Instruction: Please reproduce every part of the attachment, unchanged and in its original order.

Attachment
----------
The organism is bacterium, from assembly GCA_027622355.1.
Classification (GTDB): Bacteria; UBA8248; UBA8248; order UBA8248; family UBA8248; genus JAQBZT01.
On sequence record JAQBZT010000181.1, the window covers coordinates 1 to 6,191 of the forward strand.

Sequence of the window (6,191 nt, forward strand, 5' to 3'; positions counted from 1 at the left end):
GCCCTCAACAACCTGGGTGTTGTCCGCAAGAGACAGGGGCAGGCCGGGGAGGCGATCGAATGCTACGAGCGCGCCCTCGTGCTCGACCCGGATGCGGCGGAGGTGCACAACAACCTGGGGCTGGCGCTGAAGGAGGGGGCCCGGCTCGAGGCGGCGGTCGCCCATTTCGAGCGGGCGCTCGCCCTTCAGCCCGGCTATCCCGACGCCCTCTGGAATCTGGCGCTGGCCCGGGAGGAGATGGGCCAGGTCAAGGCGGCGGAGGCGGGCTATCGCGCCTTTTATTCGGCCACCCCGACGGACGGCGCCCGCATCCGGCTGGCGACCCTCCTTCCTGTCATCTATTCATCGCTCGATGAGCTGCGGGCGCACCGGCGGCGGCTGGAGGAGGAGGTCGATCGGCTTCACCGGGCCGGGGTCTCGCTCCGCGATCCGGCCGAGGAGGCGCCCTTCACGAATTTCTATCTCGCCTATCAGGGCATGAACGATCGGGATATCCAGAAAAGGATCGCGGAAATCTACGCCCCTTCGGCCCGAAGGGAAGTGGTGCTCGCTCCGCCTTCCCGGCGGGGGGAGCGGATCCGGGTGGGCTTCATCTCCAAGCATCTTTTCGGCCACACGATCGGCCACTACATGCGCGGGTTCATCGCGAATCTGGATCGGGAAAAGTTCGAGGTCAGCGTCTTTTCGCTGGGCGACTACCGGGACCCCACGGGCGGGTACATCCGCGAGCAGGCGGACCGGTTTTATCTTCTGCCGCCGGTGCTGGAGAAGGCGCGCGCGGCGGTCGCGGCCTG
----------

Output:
The organism is bacterium, from assembly GCA_027622355.1.
Classification (GTDB): Bacteria; UBA8248; UBA8248; order UBA8248; family UBA8248; genus JAQBZT01.
On sequence record JAQBZT010000181.1, the window covers coordinates 1 to 6,191 of the forward strand.

Sequence of the window (6,191 nt, forward strand, 5' to 3'; positions counted from 1 at the left end):
GCCCTCAACAACCTGGGTGTTGTCCGCAAGAGACAGGGGCAGGCCGGGGAGGCGATCGAATGCTACGAGCGCGCCCTCGTGCTCGACCCGGATGCGGCGGAGGTGCACAACAACCTGGGGCTGGCGCTGAAGGAGGGGGCCCGGCTCGAGGCGGCGGTCGCCCATTTCGAGCGGGCGCTCGCCCTTCAGCCCGGCTATCCCGACGCCCTCTGGAATCTGGCGCTGGCCCGGGAGGAGATGGGCCAGGTCAAGGCGGCGGAGGCGGGCTATCGCGCCTTTTATTCGGCCACCCCGACGGACGGCGCCCGCATCCGGCTGGCGACCCTCCTTCCTGTCATCTATTCATCGCTCGATGAGCTGCGGGCGCACCGGCGGCGGCTGGAGGAGGAGGTCGATCGGCTTCACCGGGCCGGGGTCTCGCTCCGCGATCCGGCCGAGGAGGCGCCCTTCACGAATTTCTATCTCGCCTATCAGGGCATGAACGATCGGGATATCCAGAAAAGGATCGCGGAAATCTACGCCCCTTCGGCCCGAAGGGAAGTGGTGCTCGCTCCGCCTTCCCGGCGGGGGGAGCGGATCCGGGTGGGCTTCATCTCCAAGCATCTTTTCGGCCACACGATCGGCCACTACATGCGCGGGTTCATCGCGAATCTGGATCGGGAAAAGTTCGAGGTCAGCGTCTTTTCGCTGGGCGACTACCGGGACCCCACGGGCGGGTACATCCGCGAGCAGGCGGACCGGTTTTATCTTCTGCCGCCGGTGCTGGAGAAGGCGCGCGCGGCGGTCGCGGCCTG